"The Twenty-Third of May, 1493. Archive of the Indies. The King and
the Queen :
Fernando Zarpa, our Secretary. We command that certain vessels be prepared
to the Islands and to the Mainland which has been newly discovered in the
ocean sea in
that part of the Indies, and to prepare these vessels for the Admiral Don
Columbus...and among the other people we are commanding to go in these vessels
there will be sent twenty lancers with horses...and five of them shall take
each, and these two horses which they take shall be mares."
This is likely our only record of the first Iberian horses to be sent
to the New World. Since the Spanish habitually rode stallions, Columbus
knew that stallions would arrive with every contingent of soldiers; he also
knew it was imperative, in order to begin horse breeding to provide mounts
for the soldier/explorers, that mares be brought to the Indies.
1494 Columbus sent a message to the king and queen stressing that "...each
time there is sent here any type of boat there should be included some...brood
1495 On April 9, 1495, four caravels were dispatched with six mares on
1495 On April 23, 1497, fourteen mares were sent. In addition, records
show that a group of merchants were given special permission to ship 106
more mares from Seville, San Lucar, and Heulva.
1498 On his third voyage, Columbus was allowed to carry forty horsemen
and their horses to the island of Hispaniola.
1500 In less than ten years from the initial voyage of Columbus, large
horse breeding ranches had opened in the Indies. By 1500, the Crown had
one Hispaniola ranch that boasted sixty brood mares.
1501 The records say that in 1501, Don Nicolas de Ovando brought over
18 of the best horses available.
(*The island ranchers became an aristocracy of unlimited wealth. With
this wealth, they bought the finest horses and cattle of Spain and brought
them to their island ranches. Suddenly realizing that the best Spanish horses
were being exported to the New World, on March 30, 1520, the Emperor declared
an embargo on the export of horses from Spain.)
1520-25 Lucas Vasques de Ayllon, a Hispaniolan
civil official originally from Toledo, Spain, "educated as a lawyer,
wealthy and virtuous", sent three expeditions to the coast of what
is now the Carolinas. These Spaniards explored the land that the native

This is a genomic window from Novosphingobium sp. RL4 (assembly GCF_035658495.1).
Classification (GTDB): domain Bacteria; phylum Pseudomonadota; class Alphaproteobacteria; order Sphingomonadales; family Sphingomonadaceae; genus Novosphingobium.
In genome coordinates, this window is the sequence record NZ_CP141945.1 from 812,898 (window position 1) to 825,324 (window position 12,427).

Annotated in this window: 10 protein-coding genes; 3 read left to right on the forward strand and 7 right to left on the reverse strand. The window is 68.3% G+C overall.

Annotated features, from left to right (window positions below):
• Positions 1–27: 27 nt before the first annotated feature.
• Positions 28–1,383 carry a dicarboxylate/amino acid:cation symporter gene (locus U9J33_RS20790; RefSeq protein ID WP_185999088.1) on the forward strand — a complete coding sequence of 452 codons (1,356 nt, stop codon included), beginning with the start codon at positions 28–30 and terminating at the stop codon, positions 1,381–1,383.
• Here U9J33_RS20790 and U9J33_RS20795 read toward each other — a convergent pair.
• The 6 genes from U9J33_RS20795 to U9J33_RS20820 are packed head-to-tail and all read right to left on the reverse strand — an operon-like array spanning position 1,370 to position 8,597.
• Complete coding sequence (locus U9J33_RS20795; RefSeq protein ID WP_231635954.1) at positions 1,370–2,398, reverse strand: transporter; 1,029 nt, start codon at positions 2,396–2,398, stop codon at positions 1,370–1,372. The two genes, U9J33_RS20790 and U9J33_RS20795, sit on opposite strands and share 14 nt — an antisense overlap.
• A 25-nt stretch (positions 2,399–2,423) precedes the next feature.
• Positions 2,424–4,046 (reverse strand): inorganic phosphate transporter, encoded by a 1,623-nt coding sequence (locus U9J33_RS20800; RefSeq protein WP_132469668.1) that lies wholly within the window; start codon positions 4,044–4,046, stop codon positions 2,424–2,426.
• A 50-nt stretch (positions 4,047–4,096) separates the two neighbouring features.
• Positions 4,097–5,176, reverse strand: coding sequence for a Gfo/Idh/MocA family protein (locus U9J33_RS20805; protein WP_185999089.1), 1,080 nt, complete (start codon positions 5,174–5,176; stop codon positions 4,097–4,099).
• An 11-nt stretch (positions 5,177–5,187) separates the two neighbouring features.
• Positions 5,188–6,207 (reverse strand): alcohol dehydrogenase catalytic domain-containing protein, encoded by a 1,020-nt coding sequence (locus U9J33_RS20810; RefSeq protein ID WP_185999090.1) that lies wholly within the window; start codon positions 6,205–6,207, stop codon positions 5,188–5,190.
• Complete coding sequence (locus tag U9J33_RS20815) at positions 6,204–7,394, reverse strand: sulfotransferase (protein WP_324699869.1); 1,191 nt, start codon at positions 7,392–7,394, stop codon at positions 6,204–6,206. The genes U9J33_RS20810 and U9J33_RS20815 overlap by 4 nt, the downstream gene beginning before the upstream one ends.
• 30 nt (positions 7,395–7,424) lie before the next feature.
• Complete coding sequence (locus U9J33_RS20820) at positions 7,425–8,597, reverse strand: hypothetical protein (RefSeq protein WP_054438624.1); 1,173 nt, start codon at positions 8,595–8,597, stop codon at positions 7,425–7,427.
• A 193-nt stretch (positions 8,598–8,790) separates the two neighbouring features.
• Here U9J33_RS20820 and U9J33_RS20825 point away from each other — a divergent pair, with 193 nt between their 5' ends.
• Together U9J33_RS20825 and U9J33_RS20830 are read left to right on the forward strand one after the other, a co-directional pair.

Indians called Chicora. Various accounts place that land between the present-day Cape Fear River and Jamestown Island. Old Spanish maps call a large
area of the east coast (containing present day North Carolina and Virginia)
"Tierra de Ayllon"...the "Land of Ayllon".
1526 In mid-July, de Ayllon himself came to the river he called
the Rio Jordan, with six ships bringing 500 men, women and slaves, three
Franciscan friars, and eighty-nine horses. The colony failed within the
year, due to inept leadership, disease, and Indian hostilities. De Ayllon
died of a fever, and only 150 survivors managed to catch a passing ship
back to Hispaniola. Though de Ayllon's wife wanted to return, we have found
no record that any further attempts were made by the Spanish to re-settle
the area, or to reclaim the horses left behind. References sometimes state
that de Ayllon's settlement was in the vicinity of Cape Feare. The Cape
Fear River, with which we are familiar today, is south of here near Wilmington.
However, historic maps show an old name for Cape Lookout was "Cape
1570s By this time, Spanish reconnaissance voyages had explored the east
coast as far north as Chesapeake Bay.
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II. ENGLISH EXPLORATION AND COLONIZATION.
1584 Sir Walter Raleigh, an Englishman, sent a small expeditionary
force to the New World. It was led by 19-year old Philip Amadas of Plymouth,
and piloted by a Portuguese sailor named Simon Fernandes. On or about 13
July, they arrived at the coast of present-day North Carolina and found
an entrance in the Outer Banks about midway between Cape Hatteras and present
day Cape Lookout. In 1584, North Carolina was part of the area called "Virginia"
by the Englishmen, in honor of Elizabeth I.
1585 Raleigh's second expedition, led by Sir Richard Grenville, sailed
on 9 April 1585. They stopped along the South side of Puerto Rico at Mosquito
Bay. One of John White's drawings of Mosquito Bay depicts Grenville on horseback,
and two "captured" horses inside the fort. Leaving there, Grenville